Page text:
Experts advise a regimen of self-care during the holidays, which includes eating a healthy diet, maintaining a regular sleep pattern, and exercising, according to an article by Michael Kerr on

“As little as 30-minutes of cardiovascular exercise can provide an immediate mood boost similar to the effects of an antidepressant medication,” Kerr said.

“One of the best things a person can do, however, is to reach out to others despite how difficult it may seem,” the article notes.

“Mental health is a huge issue in the country,” Ivey said.

She pointed out that when someone has a life-threatening illness like cancer, we take an aggressive approach to treat it. Mental illness is still viewed as a “defect,” although mental illness can be just as debilitating and life-threatening.

Ivey noted that Maine’s annual suicide rate of 14 per 100,000 (roughly 160 people per year) is significantly higher than the overall suicide rate for the northeastern United States, which is 9.3 per 100,000 people. And, she pointed out, rural areas typically have higher rates of suicide.

There are good resources for those in the greater Sanford area struggling with mental health issues. Ivey said Counseling Services Inc., which has an office in Springvale, provides good support services that are available to anyone.

To inquire about CSI’s services or to make an appointment, call 324-1500 or 282-1500. CSI also has a crisis number — 282-6136 — or people can call 9-1-1 in an emergency situation.

If you or someone you know needs help, don’t hesitate to reach out.

Group’s suicide awareness message timely

Thursday, December 19, 2013 3:02 pm | Updated: 3:05 pm, Thu Dec 19, 2013.

By Faith Gillman

SANFORD – Suicide is not a topic many feel comfortable talking about. But for Nichole Ivey, the new prevention coordinator with Strategies for a Stronger Sanford, it is one that needs to be discussed – especially around the holidays, when stress levels can be elevated.

According to Strategies for a Stronger Sanford suicide is now the 10th leading cause of death for Maine residents, and on a national level suicide-related deaths outnumber those that result from motor vehicle crashes.

“It is an uncomfortable subject,” said Ivey. “Some see suicide as a choice; it is not understood. People who haven’t struggled with mental health issues or have never been to a dark place [in their life] might not be able to understand how it happens.”

Strategies for a Stronger Sanford sees suicide awareness and prevention as part of its larger goal to “engage the community in effective strategies to support their children, youth and families,” which includes strengthening the physical and emotional health of the greater Sanford community.

In addition to raising awareness about mental-health issues, Ivey will work with residents, parents, school staff, area churches, law enforcement and city officials to reduce risk factors for drug abuse in the community in her role as prevention coordinator. Ivey hopes to create connections and stronger community bonds for young people in the city.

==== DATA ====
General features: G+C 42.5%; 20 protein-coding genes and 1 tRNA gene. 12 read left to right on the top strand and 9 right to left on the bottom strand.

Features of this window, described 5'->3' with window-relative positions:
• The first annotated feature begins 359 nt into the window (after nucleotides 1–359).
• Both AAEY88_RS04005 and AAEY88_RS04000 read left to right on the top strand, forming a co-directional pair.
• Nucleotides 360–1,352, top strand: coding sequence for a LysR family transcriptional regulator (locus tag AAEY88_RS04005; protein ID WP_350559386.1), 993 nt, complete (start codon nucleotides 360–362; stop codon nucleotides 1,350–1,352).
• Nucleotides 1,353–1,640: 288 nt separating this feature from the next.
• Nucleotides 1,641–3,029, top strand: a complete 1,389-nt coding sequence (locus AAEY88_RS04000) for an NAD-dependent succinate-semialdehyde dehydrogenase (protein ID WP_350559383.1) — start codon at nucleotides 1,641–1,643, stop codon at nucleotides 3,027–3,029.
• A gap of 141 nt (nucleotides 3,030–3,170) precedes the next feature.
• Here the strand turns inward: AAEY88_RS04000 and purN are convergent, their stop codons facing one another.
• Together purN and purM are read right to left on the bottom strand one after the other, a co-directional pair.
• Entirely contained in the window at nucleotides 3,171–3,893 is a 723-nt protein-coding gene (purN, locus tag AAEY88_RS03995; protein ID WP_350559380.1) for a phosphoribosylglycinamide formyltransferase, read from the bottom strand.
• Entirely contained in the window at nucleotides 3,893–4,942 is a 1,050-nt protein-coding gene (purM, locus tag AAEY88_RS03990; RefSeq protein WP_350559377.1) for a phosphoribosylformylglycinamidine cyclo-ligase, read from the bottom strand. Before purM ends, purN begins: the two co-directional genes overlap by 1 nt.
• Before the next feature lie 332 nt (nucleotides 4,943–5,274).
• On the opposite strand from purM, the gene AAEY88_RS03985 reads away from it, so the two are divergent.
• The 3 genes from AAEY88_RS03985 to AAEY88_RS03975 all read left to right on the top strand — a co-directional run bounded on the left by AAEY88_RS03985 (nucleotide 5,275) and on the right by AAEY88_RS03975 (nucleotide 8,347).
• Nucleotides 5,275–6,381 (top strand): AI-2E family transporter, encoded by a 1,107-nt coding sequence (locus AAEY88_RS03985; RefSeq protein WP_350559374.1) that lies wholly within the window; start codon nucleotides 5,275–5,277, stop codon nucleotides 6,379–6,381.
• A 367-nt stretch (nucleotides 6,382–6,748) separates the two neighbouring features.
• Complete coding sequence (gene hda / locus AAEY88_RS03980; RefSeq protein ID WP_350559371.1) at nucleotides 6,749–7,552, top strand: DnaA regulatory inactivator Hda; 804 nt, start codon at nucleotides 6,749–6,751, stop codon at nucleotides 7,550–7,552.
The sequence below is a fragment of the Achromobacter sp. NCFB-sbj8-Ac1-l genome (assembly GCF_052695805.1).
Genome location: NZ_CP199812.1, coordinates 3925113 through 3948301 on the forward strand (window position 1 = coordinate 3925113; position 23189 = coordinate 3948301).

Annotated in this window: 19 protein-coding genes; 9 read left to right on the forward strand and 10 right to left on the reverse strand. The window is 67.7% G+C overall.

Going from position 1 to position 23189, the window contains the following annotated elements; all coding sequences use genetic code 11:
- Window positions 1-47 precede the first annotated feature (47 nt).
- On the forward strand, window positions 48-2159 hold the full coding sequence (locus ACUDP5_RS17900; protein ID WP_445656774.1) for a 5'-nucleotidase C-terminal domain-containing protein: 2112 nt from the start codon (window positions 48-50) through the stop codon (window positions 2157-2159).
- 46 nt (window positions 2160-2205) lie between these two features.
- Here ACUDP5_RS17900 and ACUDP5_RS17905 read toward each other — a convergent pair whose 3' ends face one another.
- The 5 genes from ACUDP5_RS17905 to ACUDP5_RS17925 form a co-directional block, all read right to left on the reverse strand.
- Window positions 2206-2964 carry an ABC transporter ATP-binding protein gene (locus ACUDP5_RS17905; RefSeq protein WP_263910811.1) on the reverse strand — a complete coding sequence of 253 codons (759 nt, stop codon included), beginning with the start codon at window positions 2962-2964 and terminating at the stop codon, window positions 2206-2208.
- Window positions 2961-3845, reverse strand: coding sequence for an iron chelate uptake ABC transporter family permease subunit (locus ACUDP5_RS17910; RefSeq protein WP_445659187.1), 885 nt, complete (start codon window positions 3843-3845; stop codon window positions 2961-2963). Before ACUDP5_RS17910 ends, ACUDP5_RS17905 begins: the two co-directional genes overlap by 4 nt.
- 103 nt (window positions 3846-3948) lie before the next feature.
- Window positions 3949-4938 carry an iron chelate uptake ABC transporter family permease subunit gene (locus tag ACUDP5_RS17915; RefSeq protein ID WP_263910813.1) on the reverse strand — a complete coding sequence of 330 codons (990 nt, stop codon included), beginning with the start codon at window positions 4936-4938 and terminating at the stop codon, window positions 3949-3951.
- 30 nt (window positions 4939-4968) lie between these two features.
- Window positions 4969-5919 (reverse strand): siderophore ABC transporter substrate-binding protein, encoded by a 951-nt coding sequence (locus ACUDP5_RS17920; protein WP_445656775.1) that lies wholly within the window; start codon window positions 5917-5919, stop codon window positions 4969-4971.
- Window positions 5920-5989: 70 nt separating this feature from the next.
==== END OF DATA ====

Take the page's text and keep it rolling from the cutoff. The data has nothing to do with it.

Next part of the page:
“It does take a community to raise kids,” Ivey said. “We are taking a multi-faceted approach to developing an environment in which everyone can succeed.”

Strategies for a Stronger Sanford staffs the Sanford Strong Coalition, a group of residents, local organizations and businesses that oversee a number of programs in support of the community, including Drug Free Communities, an initiative promoting substance abuse prevention; Out-Of-School-Time Alliance, which develops opportunities for youth outside of school; and Our Schools Our Future, a program that fosters participation in shaping Sanford’s schools.

According to Strategies for a Stronger Sanford, “a community that fosters and appreciates strong connections among its citizens” can also work in the suicide prevention effort by “being aware of warning signs shown by those who may be struggling.”

The American Foundation for Suicide Prevention offers a comprehensive list of warning signs that people who commit suicide often show before they take action, which include talking about wanting to kill themselves, or saying they wish they were dead; looking for a way to kill themselves, such as hoarding medicine or buying a gun; talking about a specific suicide plan; and feeling hopeless or having no reason to live. The foundation advises that the risks be taken seriously, as 50 to 75 percent of all people who attempt suicide tell someone about their intention.

Strategies for a Stronger Sanford recommends that anyone who is concerned for themselves or recognizes the warning signs in another should contact Counseling Services Inc. at (207) 324-1500 or the National Suicide Prevention Lifeline at 800-273-8255, or call 911 in the event of an emergency.

The Sanford Strong Coalition also urges community members to make self-care and care for others a priority, which includes self-awareness and reducing stress levels, during the holiday season.

2013 Maine Head Start Report

Head Start Report coverMaine Children’s Alliance releases report on Head Start in Maine.

Head Start provides early care and education, as well as health, nutrition, mental health, social and family support, to low-income families with children from prenatal to five years old. Head Start services are delivered in a variety of ways, for example: a home visitor meets with a child and the child’s family for 90 minutes each week; an infant is enrolled in Early Head Start either at a family child care home or at an early childhood center; a four year-old attends a collaborative partnership program of the local Head Start grantee and the public school; and three- and four year-old Head Start preschoolers attend a center in the community.

According to the 2011-2012 Program Information Report (PIR), Maine Head Start and Early Head Start had 3,762 funded enrollment slots, serving a total of 4,433 infants, toddlers and preschool children.

Download the report here.